The Cisco 2950 series switch family includes various models with different interface options, such as the Cisco 1950-12 and the Cisco 2950-24. The 2950-12 has 12 built-in Ethernet ports, whereas the 2950-24 built-in Ethernet ports. Certain models also have Gigabit Ethernet slots.
If Gigabit Ethernet ports are included, the front panel of 2950 has 10/100 ethernet ports on the left side of the switch and 2 Gigabit Ethernet slots that accommodate LAN interface modules on the right.
The 10/100 ports allow for either a 10Mbps or 100Mbps connection speed. Media connects to an Ethernet switch port via an RJ-45 connector. As far as the switch is concerned, each Ethernet port is designated as a numbered interface for identification. The top left port is labeled 1 by the switch. Each interface begins with a 0/#, where the # sign equals the port number on the switch. The top left port is then named 0/1 on that switch. Given this formula, the bottom left port is labeled 0/2.
The Gigabit Ethernet slots are available for Gigabit interface converters (GBICs). A GBIC interface module can be inserted into the Gigabit Ethernet slot to allow for different media connections to that port. The physical media can range from copper to single mode fiber.
A GBIC is also hot-swappable, so you can remove and replace it without shutting off power to the switch. This helps to avoid interruption of service to that switch.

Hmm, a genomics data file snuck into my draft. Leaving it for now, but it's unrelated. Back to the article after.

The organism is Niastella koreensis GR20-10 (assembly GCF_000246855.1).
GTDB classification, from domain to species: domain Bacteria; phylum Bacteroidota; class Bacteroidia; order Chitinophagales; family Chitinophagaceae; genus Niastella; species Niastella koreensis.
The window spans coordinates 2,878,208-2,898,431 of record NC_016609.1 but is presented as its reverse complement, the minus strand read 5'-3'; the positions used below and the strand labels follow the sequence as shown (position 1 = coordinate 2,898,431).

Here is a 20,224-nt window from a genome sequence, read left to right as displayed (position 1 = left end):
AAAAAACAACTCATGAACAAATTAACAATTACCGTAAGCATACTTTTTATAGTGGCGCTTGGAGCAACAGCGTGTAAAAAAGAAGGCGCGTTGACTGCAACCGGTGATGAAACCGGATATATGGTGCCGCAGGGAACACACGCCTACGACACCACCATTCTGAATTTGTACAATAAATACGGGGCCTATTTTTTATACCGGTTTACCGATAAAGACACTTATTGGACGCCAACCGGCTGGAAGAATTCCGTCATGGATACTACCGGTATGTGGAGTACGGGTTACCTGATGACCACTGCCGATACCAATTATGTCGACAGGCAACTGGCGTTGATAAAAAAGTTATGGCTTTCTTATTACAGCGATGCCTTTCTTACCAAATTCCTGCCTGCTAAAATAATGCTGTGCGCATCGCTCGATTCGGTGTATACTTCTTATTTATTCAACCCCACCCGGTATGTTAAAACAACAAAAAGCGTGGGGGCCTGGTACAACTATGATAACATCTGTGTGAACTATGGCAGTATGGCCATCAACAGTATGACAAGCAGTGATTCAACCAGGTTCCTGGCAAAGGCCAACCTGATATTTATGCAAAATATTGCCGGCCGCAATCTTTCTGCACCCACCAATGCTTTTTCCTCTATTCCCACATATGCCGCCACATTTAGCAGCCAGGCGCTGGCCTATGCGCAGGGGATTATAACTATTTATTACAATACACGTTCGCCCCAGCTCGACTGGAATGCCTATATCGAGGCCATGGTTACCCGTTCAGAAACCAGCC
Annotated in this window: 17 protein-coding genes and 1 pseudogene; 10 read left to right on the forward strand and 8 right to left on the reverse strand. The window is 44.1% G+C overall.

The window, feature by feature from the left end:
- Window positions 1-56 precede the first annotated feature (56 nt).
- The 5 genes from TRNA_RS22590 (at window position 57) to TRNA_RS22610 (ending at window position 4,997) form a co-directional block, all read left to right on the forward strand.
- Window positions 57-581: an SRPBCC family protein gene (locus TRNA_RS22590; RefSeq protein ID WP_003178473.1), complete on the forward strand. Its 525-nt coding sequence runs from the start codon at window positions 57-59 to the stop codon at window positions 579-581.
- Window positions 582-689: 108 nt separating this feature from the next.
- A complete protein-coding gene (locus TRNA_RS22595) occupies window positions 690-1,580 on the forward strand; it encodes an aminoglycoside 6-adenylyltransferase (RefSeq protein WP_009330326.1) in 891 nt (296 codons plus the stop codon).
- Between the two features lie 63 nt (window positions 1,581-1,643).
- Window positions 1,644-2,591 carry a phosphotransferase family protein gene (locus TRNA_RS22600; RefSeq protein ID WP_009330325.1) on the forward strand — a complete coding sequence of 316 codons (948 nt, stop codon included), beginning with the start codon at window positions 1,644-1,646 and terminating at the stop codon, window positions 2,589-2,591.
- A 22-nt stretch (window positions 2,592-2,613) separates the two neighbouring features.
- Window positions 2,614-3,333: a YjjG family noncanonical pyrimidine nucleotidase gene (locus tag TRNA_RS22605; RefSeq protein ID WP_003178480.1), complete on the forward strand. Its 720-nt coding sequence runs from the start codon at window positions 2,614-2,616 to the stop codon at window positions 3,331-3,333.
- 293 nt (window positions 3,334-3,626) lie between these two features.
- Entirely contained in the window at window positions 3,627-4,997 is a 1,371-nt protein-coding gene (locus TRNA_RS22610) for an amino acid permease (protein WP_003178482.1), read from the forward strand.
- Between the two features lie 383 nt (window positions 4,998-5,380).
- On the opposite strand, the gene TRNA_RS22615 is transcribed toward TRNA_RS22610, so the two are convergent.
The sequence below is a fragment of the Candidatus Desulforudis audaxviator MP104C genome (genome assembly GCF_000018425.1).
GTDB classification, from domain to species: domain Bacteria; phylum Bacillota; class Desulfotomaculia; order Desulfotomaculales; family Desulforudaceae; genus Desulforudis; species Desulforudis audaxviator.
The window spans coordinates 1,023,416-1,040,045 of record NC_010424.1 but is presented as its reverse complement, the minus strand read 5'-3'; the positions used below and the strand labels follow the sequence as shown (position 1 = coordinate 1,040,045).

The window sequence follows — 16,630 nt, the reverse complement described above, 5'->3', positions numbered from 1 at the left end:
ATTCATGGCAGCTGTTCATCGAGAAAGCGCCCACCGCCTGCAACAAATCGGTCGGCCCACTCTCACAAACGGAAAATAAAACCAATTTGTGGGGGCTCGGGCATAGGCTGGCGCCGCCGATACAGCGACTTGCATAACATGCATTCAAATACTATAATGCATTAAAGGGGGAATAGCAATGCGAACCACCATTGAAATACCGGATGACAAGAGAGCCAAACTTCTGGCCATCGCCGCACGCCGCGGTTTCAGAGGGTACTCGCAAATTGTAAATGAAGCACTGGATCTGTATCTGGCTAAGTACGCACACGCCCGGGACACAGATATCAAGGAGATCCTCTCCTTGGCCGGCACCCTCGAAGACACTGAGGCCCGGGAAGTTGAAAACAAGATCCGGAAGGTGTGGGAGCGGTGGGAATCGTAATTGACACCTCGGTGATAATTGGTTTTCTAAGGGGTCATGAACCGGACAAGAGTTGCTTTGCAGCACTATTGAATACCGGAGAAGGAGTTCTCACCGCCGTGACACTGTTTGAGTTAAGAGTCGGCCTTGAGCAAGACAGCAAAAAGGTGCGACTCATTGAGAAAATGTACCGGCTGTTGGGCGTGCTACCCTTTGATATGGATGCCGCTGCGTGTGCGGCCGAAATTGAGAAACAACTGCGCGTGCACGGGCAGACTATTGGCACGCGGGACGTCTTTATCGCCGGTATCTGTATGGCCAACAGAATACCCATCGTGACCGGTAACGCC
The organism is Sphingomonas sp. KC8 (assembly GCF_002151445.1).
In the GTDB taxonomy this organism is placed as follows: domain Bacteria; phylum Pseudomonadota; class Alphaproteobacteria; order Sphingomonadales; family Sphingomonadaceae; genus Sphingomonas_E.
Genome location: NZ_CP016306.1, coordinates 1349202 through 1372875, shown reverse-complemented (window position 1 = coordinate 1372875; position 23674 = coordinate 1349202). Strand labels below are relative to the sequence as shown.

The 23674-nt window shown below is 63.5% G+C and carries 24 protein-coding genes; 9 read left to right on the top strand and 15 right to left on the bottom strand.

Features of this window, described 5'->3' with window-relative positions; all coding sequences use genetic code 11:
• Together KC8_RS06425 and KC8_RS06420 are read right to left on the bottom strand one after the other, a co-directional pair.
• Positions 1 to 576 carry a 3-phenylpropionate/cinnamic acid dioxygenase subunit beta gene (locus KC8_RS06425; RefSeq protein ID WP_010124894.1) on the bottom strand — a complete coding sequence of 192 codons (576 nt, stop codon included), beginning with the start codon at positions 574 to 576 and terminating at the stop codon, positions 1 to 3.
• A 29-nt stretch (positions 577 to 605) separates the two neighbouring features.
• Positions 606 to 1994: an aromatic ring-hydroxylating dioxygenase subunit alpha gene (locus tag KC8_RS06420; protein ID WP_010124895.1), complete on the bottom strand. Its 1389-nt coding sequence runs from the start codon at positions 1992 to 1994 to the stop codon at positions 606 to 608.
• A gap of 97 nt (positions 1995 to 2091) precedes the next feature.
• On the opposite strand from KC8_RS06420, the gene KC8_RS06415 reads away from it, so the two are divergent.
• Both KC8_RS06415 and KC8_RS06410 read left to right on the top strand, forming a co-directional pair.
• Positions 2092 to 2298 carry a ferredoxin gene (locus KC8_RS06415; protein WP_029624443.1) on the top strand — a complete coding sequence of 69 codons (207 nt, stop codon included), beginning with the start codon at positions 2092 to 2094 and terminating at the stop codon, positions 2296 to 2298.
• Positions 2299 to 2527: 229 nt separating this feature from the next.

The back panel of 2950 includes power input and the switch’s console port. The console port has an RJ-45 connector and is connected to a terminal with a rollover cable for initial switch configuration.
Wide Area Network (WAN) interfaces are also used to provide a point of interconnection between Cisco routers and other network devices. Types of WAN interfaces include
- Basic Rate Interface (BRI)
- Synchronous Serial
- Asynchronous serial
- High-speed Serial Interface
- T1 Controller Card
Basic Rate Interface
BRI is an Integrated Services Digital Network (ISDN) service that consists of two 64Kbps bearers (B) channels and one 16Kbps data channel. Voice, video, and data traffic can be carried over the B-channels. Signals between telephone company switches use the D-channel. Cisco offers an 8-port ISDN-BRI with a built-in Network Termination Type 1 (NT-1) Network Module for router installation.
The NT-1 is a telephone company requirement for an ISDN line connection. This network module has BRI U interface, which means that the NT-1 is a built-in on the network module and does not require a separate NT-1 device.
A synchronous serial interface synchronizes clocks for the bit stream of both the sending and the receiving end of a serial link. This allows for the data rate to be adjusted if necessary to ensure that both ends of a serial link are functioning at the same speed.